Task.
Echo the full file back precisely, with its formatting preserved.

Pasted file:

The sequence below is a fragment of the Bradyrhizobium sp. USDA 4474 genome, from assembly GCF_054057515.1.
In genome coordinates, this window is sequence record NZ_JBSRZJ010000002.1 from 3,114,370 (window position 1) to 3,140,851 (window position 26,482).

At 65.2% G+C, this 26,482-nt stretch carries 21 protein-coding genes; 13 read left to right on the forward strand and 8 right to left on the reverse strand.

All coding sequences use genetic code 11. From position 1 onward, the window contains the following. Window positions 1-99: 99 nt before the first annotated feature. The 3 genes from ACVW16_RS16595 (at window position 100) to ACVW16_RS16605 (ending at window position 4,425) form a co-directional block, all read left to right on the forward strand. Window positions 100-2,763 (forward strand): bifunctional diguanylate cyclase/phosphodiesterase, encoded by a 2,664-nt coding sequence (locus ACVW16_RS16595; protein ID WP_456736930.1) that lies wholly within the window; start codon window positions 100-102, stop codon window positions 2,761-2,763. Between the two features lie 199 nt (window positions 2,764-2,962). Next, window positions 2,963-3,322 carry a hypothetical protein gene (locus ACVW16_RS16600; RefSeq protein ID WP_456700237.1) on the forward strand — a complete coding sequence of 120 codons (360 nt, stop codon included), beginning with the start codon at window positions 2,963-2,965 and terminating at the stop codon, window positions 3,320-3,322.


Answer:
The sequence below is a fragment of the Bradyrhizobium sp. USDA 4474 genome, from assembly GCF_054057515.1.
In genome coordinates, this window is sequence record NZ_JBSRZJ010000002.1 from 3,114,370 (window position 1) to 3,140,851 (window position 26,482).

At 65.2% G+C, this 26,482-nt stretch carries 21 protein-coding genes; 13 read left to right on the forward strand and 8 right to left on the reverse strand.

All coding sequences use genetic code 11. From position 1 onward, the window contains the following. Window positions 1-99: 99 nt before the first annotated feature. The 3 genes from ACVW16_RS16595 (at window position 100) to ACVW16_RS16605 (ending at window position 4,425) form a co-directional block, all read left to right on the forward strand. Window positions 100-2,763 (forward strand): bifunctional diguanylate cyclase/phosphodiesterase, encoded by a 2,664-nt coding sequence (locus ACVW16_RS16595; protein ID WP_456736930.1) that lies wholly within the window; start codon window positions 100-102, stop codon window positions 2,761-2,763. Between the two features lie 199 nt (window positions 2,764-2,962). Next, window positions 2,963-3,322 carry a hypothetical protein gene (locus ACVW16_RS16600; RefSeq protein ID WP_456700237.1) on the forward strand — a complete coding sequence of 120 codons (360 nt, stop codon included), beginning with the start codon at window positions 2,963-2,965 and terminating at the stop codon, window positions 3,320-3,322.